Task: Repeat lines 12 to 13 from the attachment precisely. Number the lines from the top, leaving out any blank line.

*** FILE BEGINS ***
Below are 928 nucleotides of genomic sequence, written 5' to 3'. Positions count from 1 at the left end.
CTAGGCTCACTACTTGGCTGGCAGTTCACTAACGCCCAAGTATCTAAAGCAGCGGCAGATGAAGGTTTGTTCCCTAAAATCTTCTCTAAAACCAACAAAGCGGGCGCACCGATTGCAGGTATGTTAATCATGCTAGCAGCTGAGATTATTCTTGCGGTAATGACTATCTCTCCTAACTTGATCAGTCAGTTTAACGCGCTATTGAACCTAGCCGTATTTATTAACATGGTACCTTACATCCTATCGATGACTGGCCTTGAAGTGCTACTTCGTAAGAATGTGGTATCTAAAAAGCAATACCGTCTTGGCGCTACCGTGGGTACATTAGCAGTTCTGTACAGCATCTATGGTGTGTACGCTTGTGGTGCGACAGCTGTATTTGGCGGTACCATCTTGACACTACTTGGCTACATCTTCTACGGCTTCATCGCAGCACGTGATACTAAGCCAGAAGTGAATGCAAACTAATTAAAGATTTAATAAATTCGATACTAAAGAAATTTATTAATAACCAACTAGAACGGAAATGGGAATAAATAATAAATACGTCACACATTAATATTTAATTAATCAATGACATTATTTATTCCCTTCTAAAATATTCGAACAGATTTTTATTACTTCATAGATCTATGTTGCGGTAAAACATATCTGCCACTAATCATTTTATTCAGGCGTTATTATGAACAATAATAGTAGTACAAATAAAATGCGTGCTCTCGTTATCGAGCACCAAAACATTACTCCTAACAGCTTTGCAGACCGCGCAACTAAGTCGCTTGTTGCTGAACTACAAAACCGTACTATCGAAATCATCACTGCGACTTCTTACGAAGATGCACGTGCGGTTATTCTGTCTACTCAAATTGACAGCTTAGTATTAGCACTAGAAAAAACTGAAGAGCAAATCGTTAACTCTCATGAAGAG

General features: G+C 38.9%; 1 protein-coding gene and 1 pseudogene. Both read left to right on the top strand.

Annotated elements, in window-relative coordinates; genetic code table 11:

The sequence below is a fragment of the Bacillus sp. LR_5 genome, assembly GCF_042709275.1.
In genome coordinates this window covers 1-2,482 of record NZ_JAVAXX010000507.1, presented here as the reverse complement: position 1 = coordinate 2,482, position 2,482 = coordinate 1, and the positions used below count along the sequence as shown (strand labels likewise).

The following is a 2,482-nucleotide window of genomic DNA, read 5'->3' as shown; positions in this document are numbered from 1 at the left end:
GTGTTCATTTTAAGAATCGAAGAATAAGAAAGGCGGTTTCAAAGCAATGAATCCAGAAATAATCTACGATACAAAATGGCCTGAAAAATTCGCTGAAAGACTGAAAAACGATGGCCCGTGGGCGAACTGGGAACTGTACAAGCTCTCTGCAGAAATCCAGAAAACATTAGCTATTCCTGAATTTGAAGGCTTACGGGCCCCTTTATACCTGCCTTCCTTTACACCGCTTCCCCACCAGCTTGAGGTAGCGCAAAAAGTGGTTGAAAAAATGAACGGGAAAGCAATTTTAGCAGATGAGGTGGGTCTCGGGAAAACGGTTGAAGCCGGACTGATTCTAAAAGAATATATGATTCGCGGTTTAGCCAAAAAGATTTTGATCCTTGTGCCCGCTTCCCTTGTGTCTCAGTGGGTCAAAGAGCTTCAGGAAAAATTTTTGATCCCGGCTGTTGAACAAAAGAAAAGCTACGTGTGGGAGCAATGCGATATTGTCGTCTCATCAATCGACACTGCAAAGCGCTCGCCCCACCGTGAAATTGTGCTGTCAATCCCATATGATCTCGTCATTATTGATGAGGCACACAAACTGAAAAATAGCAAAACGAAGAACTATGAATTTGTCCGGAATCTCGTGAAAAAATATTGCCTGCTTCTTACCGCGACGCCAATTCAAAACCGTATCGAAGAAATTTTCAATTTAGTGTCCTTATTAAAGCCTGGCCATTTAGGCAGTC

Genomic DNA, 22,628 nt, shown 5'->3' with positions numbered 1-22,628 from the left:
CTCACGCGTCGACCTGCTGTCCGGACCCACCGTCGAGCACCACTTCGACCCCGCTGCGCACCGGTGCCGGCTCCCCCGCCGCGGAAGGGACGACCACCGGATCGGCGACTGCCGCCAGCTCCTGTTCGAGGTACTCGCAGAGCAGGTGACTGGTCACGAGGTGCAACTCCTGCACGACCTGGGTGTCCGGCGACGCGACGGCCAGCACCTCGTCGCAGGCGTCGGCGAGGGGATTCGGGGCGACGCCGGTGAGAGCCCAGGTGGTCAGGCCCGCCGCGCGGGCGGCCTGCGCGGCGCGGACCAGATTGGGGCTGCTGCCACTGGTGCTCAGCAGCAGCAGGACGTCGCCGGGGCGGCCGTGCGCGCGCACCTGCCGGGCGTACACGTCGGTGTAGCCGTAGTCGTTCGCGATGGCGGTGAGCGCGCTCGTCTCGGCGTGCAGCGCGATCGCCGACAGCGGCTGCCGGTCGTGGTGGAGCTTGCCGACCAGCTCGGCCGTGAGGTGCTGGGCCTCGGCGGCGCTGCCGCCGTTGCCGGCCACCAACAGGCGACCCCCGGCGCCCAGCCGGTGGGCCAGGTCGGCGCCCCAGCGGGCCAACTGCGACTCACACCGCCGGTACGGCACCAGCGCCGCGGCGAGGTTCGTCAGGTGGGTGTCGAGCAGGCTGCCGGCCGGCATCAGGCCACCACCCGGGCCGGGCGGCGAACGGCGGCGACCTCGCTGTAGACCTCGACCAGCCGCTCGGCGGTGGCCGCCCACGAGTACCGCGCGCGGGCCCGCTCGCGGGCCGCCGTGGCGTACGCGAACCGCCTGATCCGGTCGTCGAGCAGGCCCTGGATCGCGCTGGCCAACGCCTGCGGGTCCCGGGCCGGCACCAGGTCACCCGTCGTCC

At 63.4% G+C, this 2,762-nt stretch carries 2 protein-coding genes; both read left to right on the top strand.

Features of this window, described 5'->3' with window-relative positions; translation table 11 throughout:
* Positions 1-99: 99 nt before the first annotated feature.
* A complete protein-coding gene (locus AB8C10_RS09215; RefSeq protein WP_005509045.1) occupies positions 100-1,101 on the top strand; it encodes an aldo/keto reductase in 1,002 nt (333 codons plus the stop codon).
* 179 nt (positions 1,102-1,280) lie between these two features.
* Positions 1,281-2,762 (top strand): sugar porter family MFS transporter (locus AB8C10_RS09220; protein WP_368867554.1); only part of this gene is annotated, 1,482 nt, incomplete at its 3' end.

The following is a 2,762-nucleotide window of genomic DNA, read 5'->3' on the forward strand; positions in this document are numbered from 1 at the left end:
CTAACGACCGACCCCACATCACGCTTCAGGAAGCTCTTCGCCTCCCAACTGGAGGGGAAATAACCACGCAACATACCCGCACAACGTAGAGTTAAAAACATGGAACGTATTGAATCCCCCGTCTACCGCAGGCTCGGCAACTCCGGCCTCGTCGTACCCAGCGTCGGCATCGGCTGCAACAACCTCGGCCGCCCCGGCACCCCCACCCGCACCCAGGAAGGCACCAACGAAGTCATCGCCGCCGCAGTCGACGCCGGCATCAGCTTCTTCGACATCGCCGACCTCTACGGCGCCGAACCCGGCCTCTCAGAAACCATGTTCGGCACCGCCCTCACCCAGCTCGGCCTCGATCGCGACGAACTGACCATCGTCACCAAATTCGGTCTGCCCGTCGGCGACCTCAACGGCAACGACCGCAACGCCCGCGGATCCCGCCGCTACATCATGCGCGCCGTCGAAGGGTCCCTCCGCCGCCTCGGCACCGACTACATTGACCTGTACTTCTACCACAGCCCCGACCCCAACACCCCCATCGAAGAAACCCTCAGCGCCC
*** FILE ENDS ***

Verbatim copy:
Features of this window, described 5'->3' with window-relative positions; translation table 11 throughout:
* Positions 1-99: 99 nt before the first annotated feature.